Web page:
The Castle Of Good Hope. Cape Town.

 

It’s time to take a closer look at the Castle of Good Hope in Cape Town, a landmark for stands a short way from the city bowl.

 

Built between 1666 and 1679 by the Dutch East India Company (VOC) the Castle of Good Hope is the oldest surviving building in South Africa and stands where the ocean used to be. Built by soldiers, sailors and slaves, the walls are clad in local stone to fulfil the role as a replenishment station and stop-over for sailors of the VOC and to protect its interests along the “spice route”. 

The Castle was a welcome sight for sailors that travelled up to six months at sea and referred to Cape Town as the “Tavern of the Seas”.  A tour here takes you back in history and the dungeons and torture chamber are a sobering reminder that it wasn’t all sunshine and roses.

It has survived many challenges in its time and was constantly under threat of being demolished for personal and materialistic gain. Sentiment and military authorities are to be thanked for evoking public support in favour of retaining the Castle of Good Hope.

Sections of the moat, which previously formed part of the defence system of the Castle, were rebuilt in 1992. Protecting Dutch interests against the British and French obviously required soldiers and therefore a military presence and there is still a military presence at the Castle of Good Hope today.

The original balcony was built in 1695 then rebuilt in its present form by the VOC between 1786 and 1790. From this balcony proclamations and announcements were made to the soldiers, slaves and civilians at the Cape. All judicial sentences were read here, and official visitors welcomed to the Castle. This balcony leads to the famous William Fehr Collection of historical paintings and period furniture, which have a special relevance to the Cape. 

The original entrance to the Castle, the ‘Waterpoort’ was located in the wall between Buuren and Catzenellenbogen Bastions. But the sea level at high tides made access impossible. Today this is the entrance to the Military Museum. The Castle Military Museum depicts Cape Military History and has one of the most impressive sword collections in the country.

Some interesting facts.

  • The first stone was laid on 2 January 1666 and it was completed by April 1679
  • The materials used to build the Castle were local and included rock cut from the granite outcrop on Signal Hill, and blue slate and shells – transported from Robben Island
  • The Castle was built by soldiers, volunteers, slaves and Khoi undergoing punishment. The building housed everything from a church, bakery and living quarters, to various workshops, shops and prison cells, among other facilities
  • The Castle was never attacked. Battles against the British were fought at Muizenberg in 1795 and Blaauwberg in 1806
  • In 1936 the Castle of Good Hope was declared a national monument
  • The Castle of Good Hope was not built by Jan Van Riebeeck, the first Governor of the Cape. A four-pointed clay and timber fort was the first building to be erected in his time, and it was his suggestion that this be replaced by a more permanent structure that could withstand the elements and possible attacks. The existing stone “star fort” was built four years after Jan van Riebeeck left the Cape.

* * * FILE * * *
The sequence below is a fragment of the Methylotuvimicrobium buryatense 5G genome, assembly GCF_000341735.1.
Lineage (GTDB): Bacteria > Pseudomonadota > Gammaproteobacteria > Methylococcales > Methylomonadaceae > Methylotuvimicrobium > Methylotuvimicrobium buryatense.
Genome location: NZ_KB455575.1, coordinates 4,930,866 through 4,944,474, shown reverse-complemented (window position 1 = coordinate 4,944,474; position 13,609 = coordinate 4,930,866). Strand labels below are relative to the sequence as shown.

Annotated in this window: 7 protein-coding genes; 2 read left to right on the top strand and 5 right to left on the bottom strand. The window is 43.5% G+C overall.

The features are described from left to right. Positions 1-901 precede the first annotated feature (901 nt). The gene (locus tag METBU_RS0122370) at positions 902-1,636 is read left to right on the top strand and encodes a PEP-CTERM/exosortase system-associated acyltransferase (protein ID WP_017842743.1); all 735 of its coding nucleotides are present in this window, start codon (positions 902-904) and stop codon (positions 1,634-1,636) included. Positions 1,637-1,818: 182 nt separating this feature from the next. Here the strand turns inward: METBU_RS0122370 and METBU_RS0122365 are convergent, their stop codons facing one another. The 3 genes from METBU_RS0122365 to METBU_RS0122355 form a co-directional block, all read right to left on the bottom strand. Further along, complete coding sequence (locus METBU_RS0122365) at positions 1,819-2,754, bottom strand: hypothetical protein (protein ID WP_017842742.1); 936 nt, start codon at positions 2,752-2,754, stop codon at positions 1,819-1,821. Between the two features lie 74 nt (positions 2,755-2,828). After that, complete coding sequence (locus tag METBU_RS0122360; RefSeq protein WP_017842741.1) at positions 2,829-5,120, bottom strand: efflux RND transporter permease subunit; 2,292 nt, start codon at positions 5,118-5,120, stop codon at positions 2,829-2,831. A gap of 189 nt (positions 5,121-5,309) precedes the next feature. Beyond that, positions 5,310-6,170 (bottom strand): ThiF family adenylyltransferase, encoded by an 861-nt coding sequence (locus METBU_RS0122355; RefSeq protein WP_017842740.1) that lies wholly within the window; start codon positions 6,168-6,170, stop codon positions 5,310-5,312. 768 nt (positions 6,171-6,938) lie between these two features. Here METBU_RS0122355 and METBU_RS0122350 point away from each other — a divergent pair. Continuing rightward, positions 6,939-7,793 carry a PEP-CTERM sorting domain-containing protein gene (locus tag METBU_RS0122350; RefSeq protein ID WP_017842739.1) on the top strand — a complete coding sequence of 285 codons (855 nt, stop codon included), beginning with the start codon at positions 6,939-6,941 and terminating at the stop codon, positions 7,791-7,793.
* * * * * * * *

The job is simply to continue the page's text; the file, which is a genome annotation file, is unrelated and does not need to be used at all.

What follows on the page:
• Yellow paint was originally chosen for the walls because it reduced the effects of the hot African sun

Recommendations. Visit the dungeons, be there for the firing of the canon and walk the walls of the Castle. Also have a Gatsby at the coffee shop – amazing.

The Essential Details.

  • Location: The Castle of Good Hope, Cnr. of Castle and Darling Street, Cape Town.
  • Contact Details: Tel (021) 787 1249 and info@castleofgoodhope.co.za
  • Opening TimesOpen at 09h00 daily with the last entry at 15h30. A couple of specials to catch are the Key Ceremony and Firing of the Signal Canon. For more call them on +27 21 787 1249 for more info or to make sure you get there for the guided tour.
  • Website: http://www.castleofgoodhope.co.za/
  • Ticket Prices: R30 pp for adults. R15 pp for pensioners, students and scholars.

*Part of my Cape Town Attractions series.

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Dawn JorgensenDawn Jorgensen
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The Incidental Tourist

The Incidental Tourist is a Personal Travel Blog of a conscious traveller with a deep love for Africa, its people and the environment.

Here I bring you narratives, stories, video and photographs from my travels around the globe, including accounts of gorilla trekking in Uganda, tree planting in Zambia and turtle rescue in Kenya, accommodation and restaurant reviews, as well as details of the conservation efforts that I support.

A self proclaimed earth advocate and beauty seeker, I invite you to join me and share in my love of sustainable travel – and the rich offerings of our beautiful world.

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